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How to Finish the Tax Year and Prepare for IR35 Changes

As we head towards April, now is the time to think about pre-tax year planning, doing the year end administration and filing the necessary forms to HMRC.

Time is running out to make the most of your tax allowances this year.  The first step to making the most of your tax allowances can mean looking closely at your pension. UK residents under 75 can add money to a pension and receive tax relief on it. You’ll automatically get basic rate tax relief (currently 20%) paid into your pension by the government. 

If you pay tax at a higher rate you could get up to a further 25%, but you will need to claim it by declaring any pension contributions you have made on your tax return.

The annual allowance is the maximum you can invest in your pension each year that would be eligible for tax relief. It is currently £40,000, or your entire income, whichever is the smaller and there are lifetime allowances to consider.

If you run a limited company then there are some actions you could consider such as dividend and salary planning, purchasing capital items to maximise capital allowances, research and development tax credits and a range of other matters.   

HM Revenue & Customs

Payroll administration 

If you run your own payroll, it is time to look at the end of year payroll tasks for the current year and key changes affecting payroll for 2021-22.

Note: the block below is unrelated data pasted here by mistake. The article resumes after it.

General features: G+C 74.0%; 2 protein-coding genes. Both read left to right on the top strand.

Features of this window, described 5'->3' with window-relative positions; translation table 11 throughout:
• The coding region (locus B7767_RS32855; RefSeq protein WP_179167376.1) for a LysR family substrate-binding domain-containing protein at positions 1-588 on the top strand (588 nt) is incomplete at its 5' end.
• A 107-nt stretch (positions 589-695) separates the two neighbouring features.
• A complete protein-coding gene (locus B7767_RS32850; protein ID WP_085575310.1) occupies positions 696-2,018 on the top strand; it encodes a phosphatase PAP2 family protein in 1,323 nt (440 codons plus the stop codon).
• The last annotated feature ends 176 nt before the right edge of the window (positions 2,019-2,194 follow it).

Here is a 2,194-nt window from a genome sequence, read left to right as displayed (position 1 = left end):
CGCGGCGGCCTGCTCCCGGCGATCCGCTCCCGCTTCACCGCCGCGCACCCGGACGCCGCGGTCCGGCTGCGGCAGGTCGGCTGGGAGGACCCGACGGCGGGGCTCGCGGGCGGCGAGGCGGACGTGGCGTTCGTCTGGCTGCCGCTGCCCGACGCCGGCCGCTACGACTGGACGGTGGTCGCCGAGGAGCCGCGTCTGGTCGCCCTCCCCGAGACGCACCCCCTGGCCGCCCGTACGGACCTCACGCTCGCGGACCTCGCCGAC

HMRC have updated their webpage on annual reporting and tasks needed before 5 April 2021. This covers sending your final payroll report, updating employee payroll records, updating payroll software, issuing P60s and reporting expenses and benefits. See:

HMRC have issued their guidance on P9X: Tax codes, to assist in understanding which PAYE tax codes to change, how to change them and which codes to carry forward ready for the new tax year. See:

For the 2021-22 rates and thresholds for employers when you operate your payroll or provide expenses and benefits to your employees see:

If we prepare your payroll we will of course file the necessary tax year end forms for you and keep you informed of any changes.

Prepare for tax changes if you engage or supply contractors – Off-payroll working rules (IR35)

If you are a medium or large sized non-public sector organisation and you engage contractors, you should now be taking action to prepare for changes to the off-payroll working rules (IR35) coming into effect on 6 April 2021.

For all contractors working through their own limited company, you will need to:

  • identify contractors who work in this way
  • decide if they are inside or outside the rules
  • inform your contractors of their status determination, and any agencies you engage with
  • be ready to add them to payroll if needed
  • be ready to deal with any disputes
  • maintain an audit trail, and test your processes, systems and controls

If you are an employment agency which supplies contractors who work through their own limited company or other intermediary, you need to understand the changes and may also need to take action. You need to:

  • identify contractors who work in this way
  • be ready to pass on the status determination statement to any agencies you engage with down the supply chain or be ready to put contractors onto payroll
  • maintain an audit trail, and test your processes, systems and controls

You can find more information about the actions you need to take to prepare here: